Montana Outdoors

June 7, 2007

Three photos (well, four)

On Tuesday the 5th I was finally able to get into the Cherry Peak roadless area for a few hours. I will write a longer post about that later, but for now I hope it will suffice if I show a couple of photos that I really liked and a new plant that shouldn’t exist in Montana.

First, the new plant. I had never seen anything even similar to this, so was very surprised when I came upon it along the trail. It’s called White Lady’s Slipper Cypripedium candidum Muhl and is in the Orchid family. The USDA web site does not show it growing West of the Dakotas. In a stretch along the trail about 30 feet long there were six plants growing, and I could find them nowhere else, although I only covered about two miles that day.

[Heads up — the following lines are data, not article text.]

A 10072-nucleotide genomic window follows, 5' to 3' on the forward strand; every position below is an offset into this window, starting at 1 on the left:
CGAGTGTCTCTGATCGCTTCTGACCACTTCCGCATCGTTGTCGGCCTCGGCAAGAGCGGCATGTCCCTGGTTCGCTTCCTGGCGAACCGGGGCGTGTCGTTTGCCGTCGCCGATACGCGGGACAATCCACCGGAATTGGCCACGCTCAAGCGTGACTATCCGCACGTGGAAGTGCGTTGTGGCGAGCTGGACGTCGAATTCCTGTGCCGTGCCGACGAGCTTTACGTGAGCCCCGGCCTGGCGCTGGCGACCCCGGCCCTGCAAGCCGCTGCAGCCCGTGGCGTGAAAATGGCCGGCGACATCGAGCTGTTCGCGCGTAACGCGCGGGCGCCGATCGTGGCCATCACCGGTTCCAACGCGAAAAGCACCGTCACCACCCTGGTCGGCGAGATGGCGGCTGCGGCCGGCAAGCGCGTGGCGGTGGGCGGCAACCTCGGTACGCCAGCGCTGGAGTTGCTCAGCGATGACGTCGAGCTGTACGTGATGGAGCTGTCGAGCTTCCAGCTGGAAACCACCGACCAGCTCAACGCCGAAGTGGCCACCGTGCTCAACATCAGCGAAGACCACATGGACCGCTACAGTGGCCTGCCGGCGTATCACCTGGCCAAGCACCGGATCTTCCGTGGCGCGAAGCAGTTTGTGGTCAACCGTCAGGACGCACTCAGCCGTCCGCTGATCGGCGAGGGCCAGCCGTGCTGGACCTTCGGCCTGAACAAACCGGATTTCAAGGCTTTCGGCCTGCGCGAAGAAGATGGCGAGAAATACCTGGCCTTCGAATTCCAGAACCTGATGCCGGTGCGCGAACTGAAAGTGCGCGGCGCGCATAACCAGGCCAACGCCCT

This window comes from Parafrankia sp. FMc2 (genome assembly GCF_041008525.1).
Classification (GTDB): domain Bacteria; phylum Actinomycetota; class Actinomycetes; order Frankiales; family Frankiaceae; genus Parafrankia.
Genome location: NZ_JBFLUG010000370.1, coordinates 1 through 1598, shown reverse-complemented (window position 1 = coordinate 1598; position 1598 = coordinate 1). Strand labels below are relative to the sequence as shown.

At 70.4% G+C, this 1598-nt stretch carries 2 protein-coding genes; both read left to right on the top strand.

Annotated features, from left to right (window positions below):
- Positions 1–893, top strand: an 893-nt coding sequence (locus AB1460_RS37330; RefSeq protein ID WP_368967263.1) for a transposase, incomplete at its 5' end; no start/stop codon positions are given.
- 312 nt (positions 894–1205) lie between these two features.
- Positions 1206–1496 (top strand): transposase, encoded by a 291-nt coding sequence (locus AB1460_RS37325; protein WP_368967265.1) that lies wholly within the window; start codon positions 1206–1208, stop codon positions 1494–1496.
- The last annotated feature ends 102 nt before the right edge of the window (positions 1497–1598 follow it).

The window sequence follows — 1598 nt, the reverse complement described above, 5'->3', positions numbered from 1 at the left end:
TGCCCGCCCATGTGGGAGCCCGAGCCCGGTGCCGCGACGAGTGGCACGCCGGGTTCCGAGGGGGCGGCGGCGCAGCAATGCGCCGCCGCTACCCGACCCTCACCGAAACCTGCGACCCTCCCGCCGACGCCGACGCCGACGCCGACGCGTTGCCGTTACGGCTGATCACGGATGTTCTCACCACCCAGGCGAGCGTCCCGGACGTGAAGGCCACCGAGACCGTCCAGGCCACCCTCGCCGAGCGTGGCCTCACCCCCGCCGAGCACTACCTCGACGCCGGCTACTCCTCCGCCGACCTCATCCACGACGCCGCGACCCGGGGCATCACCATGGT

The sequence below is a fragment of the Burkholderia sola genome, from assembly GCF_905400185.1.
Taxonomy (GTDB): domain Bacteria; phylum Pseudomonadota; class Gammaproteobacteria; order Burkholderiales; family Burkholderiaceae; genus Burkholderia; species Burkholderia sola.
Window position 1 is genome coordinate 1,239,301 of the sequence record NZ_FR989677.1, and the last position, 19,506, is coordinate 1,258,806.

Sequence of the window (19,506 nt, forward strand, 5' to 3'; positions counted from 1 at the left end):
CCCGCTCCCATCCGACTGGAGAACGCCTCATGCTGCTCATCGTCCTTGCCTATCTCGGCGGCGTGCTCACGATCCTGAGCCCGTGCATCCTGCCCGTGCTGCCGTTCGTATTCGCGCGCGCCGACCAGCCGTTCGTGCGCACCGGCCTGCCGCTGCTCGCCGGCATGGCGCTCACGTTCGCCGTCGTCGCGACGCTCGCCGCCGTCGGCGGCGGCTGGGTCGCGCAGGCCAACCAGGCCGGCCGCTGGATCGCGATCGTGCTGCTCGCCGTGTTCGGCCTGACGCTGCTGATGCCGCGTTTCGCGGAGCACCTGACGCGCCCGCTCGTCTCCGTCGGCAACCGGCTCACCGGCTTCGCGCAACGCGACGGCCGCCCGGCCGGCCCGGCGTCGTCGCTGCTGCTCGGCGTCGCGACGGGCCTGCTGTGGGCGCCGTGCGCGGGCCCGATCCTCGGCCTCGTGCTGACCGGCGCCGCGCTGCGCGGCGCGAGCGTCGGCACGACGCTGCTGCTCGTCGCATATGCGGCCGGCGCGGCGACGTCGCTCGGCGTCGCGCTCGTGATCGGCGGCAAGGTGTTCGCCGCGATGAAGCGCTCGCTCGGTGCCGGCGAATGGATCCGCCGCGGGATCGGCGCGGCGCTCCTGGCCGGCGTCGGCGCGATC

White Lady's Slipper (Cypripedium candidum Muhl)

White Lady's Slipper (Cypripedium candidum Muhl)

One more visit to the Tolmie: I can’t seem to leave them alone, and they were just about everywhere in this area at about 5,500 feet. I just love this view of this one!

Tolmie star-tulip! (Calochortus tolmiei)

The Bear grass blossoms are pretty well filled out in this area now and provided the opportunity for this photo of what I think is a pleasing combination of Bear grass and fir needles.

Bear grass and fir needles

I will post more about this trip and plan to spend more time in the Cherry Peak area; several days at least. There is a huge assortment of plants and the views from that elevation are really beautiful. From the top it’s possible to look across the Clark Fork river into the Teepee-Spring Creek roadless area to the North, into the Baldy Mountain roadless area to the North-east, and the Patrick’s Knob roadless area to the East. From the peak itself I will be able to see the Bitterroot Mountain range along the Montana-Idaho border about 50 miles to the South. I’m sure looking forward to that!

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